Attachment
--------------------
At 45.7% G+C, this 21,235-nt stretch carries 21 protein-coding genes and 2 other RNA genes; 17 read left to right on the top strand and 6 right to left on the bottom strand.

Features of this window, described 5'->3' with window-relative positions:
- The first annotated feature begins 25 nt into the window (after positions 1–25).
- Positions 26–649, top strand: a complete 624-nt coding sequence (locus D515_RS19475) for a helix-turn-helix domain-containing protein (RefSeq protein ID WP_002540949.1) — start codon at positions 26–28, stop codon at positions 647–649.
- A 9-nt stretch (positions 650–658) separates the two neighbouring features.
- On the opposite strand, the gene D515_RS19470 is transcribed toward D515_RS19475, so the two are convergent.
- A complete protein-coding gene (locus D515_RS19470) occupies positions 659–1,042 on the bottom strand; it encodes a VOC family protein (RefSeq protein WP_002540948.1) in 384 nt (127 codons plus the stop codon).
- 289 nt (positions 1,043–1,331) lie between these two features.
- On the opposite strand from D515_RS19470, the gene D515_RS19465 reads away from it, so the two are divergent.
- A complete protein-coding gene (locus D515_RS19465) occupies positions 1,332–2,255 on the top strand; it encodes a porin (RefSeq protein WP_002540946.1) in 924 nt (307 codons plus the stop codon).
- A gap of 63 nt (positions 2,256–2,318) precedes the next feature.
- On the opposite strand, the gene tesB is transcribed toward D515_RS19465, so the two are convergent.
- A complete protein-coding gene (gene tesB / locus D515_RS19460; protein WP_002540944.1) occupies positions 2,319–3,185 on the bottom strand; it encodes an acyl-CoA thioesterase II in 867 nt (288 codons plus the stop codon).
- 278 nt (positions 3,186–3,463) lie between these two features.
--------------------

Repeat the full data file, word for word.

At 45.7% G+C, this 21,235-nt stretch carries 21 protein-coding genes and 2 other RNA genes; 17 read left to right on the top strand and 6 right to left on the bottom strand.

Features of this window, described 5'->3' with window-relative positions:
- The first annotated feature begins 25 nt into the window (after positions 1–25).
- Positions 26–649, top strand: a complete 624-nt coding sequence (locus D515_RS19475) for a helix-turn-helix domain-containing protein (RefSeq protein ID WP_002540949.1) — start codon at positions 26–28, stop codon at positions 647–649.
- A 9-nt stretch (positions 650–658) separates the two neighbouring features.
- On the opposite strand, the gene D515_RS19470 is transcribed toward D515_RS19475, so the two are convergent.
- A complete protein-coding gene (locus D515_RS19470) occupies positions 659–1,042 on the bottom strand; it encodes a VOC family protein (RefSeq protein WP_002540948.1) in 384 nt (127 codons plus the stop codon).
- 289 nt (positions 1,043–1,331) lie between these two features.
- On the opposite strand from D515_RS19470, the gene D515_RS19465 reads away from it, so the two are divergent.
- A complete protein-coding gene (locus D515_RS19465) occupies positions 1,332–2,255 on the top strand; it encodes a porin (RefSeq protein WP_002540946.1) in 924 nt (307 codons plus the stop codon).
- A gap of 63 nt (positions 2,256–2,318) precedes the next feature.
- On the opposite strand, the gene tesB is transcribed toward D515_RS19465, so the two are convergent.
- A complete protein-coding gene (gene tesB / locus D515_RS19460; protein WP_002540944.1) occupies positions 2,319–3,185 on the bottom strand; it encodes an acyl-CoA thioesterase II in 867 nt (288 codons plus the stop codon).
- 278 nt (positions 3,186–3,463) lie between these two features.